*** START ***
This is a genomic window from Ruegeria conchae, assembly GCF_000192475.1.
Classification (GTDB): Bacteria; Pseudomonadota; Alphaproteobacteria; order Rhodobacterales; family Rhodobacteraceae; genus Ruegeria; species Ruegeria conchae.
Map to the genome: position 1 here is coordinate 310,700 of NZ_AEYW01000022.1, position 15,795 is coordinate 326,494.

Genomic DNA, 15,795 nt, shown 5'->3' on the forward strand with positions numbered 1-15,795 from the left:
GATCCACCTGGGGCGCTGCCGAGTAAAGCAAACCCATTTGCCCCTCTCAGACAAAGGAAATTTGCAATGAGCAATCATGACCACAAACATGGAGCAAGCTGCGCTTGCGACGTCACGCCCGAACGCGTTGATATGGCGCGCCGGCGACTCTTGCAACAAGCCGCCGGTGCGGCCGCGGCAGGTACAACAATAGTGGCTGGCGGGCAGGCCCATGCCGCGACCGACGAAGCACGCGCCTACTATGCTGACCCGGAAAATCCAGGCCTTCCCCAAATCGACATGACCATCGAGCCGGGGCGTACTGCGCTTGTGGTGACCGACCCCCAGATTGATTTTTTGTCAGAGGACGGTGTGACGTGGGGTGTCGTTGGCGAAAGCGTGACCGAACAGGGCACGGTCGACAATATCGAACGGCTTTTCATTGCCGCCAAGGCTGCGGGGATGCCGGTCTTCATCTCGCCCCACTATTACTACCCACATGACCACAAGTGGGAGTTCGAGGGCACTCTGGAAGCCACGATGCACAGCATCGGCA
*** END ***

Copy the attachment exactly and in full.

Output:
This is a genomic window from Ruegeria conchae, assembly GCF_000192475.1.
Classification (GTDB): Bacteria; Pseudomonadota; Alphaproteobacteria; order Rhodobacterales; family Rhodobacteraceae; genus Ruegeria; species Ruegeria conchae.
Map to the genome: position 1 here is coordinate 310,700 of NZ_AEYW01000022.1, position 15,795 is coordinate 326,494.

Genomic DNA, 15,795 nt, shown 5'->3' on the forward strand with positions numbered 1-15,795 from the left:
GATCCACCTGGGGCGCTGCCGAGTAAAGCAAACCCATTTGCCCCTCTCAGACAAAGGAAATTTGCAATGAGCAATCATGACCACAAACATGGAGCAAGCTGCGCTTGCGACGTCACGCCCGAACGCGTTGATATGGCGCGCCGGCGACTCTTGCAACAAGCCGCCGGTGCGGCCGCGGCAGGTACAACAATAGTGGCTGGCGGGCAGGCCCATGCCGCGACCGACGAAGCACGCGCCTACTATGCTGACCCGGAAAATCCAGGCCTTCCCCAAATCGACATGACCATCGAGCCGGGGCGTACTGCGCTTGTGGTGACCGACCCCCAGATTGATTTTTTGTCAGAGGACGGTGTGACGTGGGGTGTCGTTGGCGAAAGCGTGACCGAACAGGGCACGGTCGACAATATCGAACGGCTTTTCATTGCCGCCAAGGCTGCGGGGATGCCGGTCTTCATCTCGCCCCACTATTACTACCCACATGACCACAAGTGGGAGTTCGAGGGCACTCTGGAAGCCACGATGCACAGCATCGGCA